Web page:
Bitwarden vs LastPass are two of the best password managers available; they’re both very secure, feature-rich, and provide fantastic free and low-cost premium plans for individuals and families. Both solutions share a lot of similarities, including all of the most important features of a premium password manager in 2022, such as:
- AES encryption (256 bits).
- options for advanced 2FA.
- Auditing the password vault
- Sharing passwords safely
But there are significant differences between LastPass and Bitwarden. For example, LastPass is easier to use and has more unique features, such as a password auto-changer and account recovery options. Bitwarden vs LastPass is also open-source, offers cloud and self-hosting data alternatives, and costs around a third of what most rivals do.
And, because LastPass’s free plan was recently updated, many of our readers have been asking us for the best LastPass alternatives. So I decided to pit LastPass against Bitwarden vs LastPass and see how they stack up in terms of security, functionality, plans and pricing, simplicity of use, and customer service.
I eventually decided on a winner for this comparison after weeks of testing, studying, and comparing LastPass and Bitwarden—but it was a tight race, so I recommend reading each part and selecting the best option for your needs.
You’re short on time? The ultimate decision is as follows:
LastPass took first place in the categories of Basic Features, Extra Features, Ease of Use, and Customer Support. LastPass is safe and simple to use, and it includes features such as password auditing, automated password changing, several recovery choices, emergency access, and encrypted storage.
Bitwarden—Security and Pricing Winner Bitwarden vs LastPass is open-source and offers cloud and local data hosting, password auditing, password sharing, and individual and family subscriptions at reasonable prices. However, it is only advised for expert users.
Bitwarden vs. LastPass: Security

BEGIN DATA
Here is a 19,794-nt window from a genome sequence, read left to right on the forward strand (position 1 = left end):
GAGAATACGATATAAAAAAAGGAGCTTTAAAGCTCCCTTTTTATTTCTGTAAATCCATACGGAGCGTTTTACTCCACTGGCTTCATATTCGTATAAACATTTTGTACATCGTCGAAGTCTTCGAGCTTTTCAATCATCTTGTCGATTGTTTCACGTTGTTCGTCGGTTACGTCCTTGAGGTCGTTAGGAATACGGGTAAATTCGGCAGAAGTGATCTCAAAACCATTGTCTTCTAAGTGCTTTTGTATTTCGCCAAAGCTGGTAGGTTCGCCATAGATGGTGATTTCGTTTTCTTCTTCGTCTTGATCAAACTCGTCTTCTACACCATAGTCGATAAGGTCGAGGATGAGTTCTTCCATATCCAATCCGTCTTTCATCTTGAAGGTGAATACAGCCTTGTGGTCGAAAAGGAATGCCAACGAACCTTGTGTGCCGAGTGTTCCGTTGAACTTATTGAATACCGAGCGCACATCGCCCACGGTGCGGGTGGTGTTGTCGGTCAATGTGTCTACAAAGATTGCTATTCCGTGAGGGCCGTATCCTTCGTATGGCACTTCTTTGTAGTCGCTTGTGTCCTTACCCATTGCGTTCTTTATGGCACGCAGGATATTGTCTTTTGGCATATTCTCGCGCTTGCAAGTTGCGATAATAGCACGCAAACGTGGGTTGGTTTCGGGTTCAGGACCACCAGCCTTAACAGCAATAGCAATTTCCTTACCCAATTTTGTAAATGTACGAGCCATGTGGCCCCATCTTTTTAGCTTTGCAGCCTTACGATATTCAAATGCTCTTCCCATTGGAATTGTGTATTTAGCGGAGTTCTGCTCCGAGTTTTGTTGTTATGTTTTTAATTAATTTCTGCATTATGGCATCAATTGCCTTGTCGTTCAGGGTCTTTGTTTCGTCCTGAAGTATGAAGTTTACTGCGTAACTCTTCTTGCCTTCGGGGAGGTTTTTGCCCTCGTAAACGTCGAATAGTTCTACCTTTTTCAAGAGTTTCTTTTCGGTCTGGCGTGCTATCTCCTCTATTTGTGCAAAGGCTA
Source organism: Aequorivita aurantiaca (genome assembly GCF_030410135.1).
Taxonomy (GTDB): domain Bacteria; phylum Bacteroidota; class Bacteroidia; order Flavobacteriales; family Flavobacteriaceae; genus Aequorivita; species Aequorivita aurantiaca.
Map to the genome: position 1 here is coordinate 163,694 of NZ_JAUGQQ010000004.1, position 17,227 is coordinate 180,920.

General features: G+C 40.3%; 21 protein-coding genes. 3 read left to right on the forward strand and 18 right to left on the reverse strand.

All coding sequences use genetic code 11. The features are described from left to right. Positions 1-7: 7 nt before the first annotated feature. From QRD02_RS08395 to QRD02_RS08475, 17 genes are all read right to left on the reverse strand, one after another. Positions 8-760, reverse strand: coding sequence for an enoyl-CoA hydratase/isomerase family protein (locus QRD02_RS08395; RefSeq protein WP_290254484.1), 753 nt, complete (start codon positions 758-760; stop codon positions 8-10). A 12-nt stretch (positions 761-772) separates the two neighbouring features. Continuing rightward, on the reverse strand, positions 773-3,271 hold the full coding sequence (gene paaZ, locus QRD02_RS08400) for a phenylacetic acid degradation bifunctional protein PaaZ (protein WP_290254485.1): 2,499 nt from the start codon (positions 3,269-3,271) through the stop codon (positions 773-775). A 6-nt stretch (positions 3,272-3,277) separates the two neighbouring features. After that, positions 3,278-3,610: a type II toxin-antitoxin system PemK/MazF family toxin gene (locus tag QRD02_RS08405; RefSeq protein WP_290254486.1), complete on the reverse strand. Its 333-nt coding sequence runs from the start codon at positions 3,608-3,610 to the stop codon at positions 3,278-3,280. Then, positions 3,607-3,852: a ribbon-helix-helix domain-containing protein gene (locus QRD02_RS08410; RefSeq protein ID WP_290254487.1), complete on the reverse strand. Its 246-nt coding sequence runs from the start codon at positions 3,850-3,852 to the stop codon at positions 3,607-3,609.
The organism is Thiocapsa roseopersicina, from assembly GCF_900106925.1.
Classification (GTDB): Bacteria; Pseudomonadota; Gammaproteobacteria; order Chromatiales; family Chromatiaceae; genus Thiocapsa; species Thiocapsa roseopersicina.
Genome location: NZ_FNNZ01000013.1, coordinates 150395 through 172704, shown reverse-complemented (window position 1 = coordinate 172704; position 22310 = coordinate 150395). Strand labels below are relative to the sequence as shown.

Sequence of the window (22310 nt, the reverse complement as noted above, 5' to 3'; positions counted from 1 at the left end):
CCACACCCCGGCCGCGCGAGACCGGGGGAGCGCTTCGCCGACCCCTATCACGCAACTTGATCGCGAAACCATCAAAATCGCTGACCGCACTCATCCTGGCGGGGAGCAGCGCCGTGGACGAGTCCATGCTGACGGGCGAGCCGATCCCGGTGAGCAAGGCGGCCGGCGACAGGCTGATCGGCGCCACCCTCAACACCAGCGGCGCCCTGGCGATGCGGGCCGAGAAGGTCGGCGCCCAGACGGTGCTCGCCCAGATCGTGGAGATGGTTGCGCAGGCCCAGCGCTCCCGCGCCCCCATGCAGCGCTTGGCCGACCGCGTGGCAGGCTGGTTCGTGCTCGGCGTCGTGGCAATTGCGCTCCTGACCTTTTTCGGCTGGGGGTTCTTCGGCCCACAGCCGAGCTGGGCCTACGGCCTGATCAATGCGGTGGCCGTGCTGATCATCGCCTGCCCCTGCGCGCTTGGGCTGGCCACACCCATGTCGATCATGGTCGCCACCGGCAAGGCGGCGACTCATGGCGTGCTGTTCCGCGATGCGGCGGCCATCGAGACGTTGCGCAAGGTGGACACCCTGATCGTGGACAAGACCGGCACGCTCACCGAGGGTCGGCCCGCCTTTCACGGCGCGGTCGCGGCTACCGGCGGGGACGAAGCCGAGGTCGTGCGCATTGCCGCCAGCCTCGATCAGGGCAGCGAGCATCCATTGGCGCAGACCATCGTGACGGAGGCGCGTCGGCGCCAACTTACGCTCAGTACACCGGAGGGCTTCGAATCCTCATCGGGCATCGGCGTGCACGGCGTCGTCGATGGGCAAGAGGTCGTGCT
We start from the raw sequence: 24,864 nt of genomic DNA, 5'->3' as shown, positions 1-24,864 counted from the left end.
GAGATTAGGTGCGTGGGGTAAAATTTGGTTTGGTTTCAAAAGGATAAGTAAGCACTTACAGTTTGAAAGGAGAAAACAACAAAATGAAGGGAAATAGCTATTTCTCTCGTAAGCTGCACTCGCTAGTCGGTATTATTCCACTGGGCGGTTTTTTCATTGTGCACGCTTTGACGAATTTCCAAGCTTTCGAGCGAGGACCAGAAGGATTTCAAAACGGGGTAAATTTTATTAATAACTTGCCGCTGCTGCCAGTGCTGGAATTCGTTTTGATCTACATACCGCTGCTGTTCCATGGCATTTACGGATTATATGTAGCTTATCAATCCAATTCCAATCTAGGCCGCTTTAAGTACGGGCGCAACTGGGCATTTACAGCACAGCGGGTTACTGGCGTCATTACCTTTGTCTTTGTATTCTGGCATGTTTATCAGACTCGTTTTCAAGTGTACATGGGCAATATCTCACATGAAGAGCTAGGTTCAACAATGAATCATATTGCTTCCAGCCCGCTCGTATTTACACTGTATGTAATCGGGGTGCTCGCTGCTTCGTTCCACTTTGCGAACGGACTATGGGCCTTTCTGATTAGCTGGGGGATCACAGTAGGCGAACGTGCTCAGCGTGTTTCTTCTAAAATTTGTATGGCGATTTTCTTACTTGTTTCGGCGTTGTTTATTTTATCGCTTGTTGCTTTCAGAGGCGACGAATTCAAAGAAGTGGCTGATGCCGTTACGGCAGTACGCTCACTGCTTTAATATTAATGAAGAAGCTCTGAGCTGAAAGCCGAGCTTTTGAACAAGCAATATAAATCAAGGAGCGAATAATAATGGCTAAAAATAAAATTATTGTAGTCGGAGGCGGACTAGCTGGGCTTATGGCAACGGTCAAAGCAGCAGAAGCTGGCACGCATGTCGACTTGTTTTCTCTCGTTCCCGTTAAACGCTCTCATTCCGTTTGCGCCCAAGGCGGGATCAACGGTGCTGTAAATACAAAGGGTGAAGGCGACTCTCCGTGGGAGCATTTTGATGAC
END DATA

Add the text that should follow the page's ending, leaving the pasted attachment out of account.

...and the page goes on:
- Both LastPass and Bitwardenvs LastPass are extremely safe password managers, with many of the same security features:
- Unbreakable 256-bit AES encryption is used by governments and banks to safeguard data.
- Because of the zero-knowledge design, LastPass and Bitwardenvs LastPass do not have access to users’ password vaults.
- Two-factor authentication (2FA) confirms a user’s identity by requiring a second form of verification.
Security with LastPass
Bitwarden vs. LastPass: Security
Because LastPass is an online password manager, user information is saved on the company’s servers. All of a LastPass user’s information is encrypted and decrypted locally. The only encrypted information is sent to LastPass’s servers, and only the user knows the encryption keys (the email address used to sign up for a LastPass account and a master password that the user chooses when signing up).
Because of the end-to-end encryption, LastPass doesn’t have access to a user’s password vault, so if you forget your master password, you won’t be able to recover your data. On the other hand, LastPass has several ways to recover your account, so you can still get into your vault even if you forget your master password.
LastPass supports a variety of two-factor authentication alternatives, including TOTP applications (Google Authenticator, Microsoft Authenticator, Toofer, Duo Security), USB tokens (YubiKey), and biometric scanners and card readers. A TOTP generator is also available in LastPass. The free version of LastPass works with TOTP apps and has a TOTP generator. Premium plans add support for USB tokens and biometric authentication.
Unfortunately, LastPass has had significant security flaws in the past—not only did the programme have a big security problem a few years ago, but its servers were actually accessed, and there have been a few high-profile breaches linked to LastPass in recent years. Other high-profile startups, such as 1Password and Dashlane, have never been hacked publicly, so these security breaches are a blemish on LastPass’s record. Even though LastPass’s computers were hacked, the company’s safe encryption has never been breached—the hack simply revealed a string of nonsensical, encrypted digits, and the company has never lost a single password.
Bitwarden vs. LastPass: Security
Since it is an open-source password manager, Bitwarden vs LastPass is regarded as exceptionally safe; hundreds of security professionals from across the world have independently analysed every piece of its source code.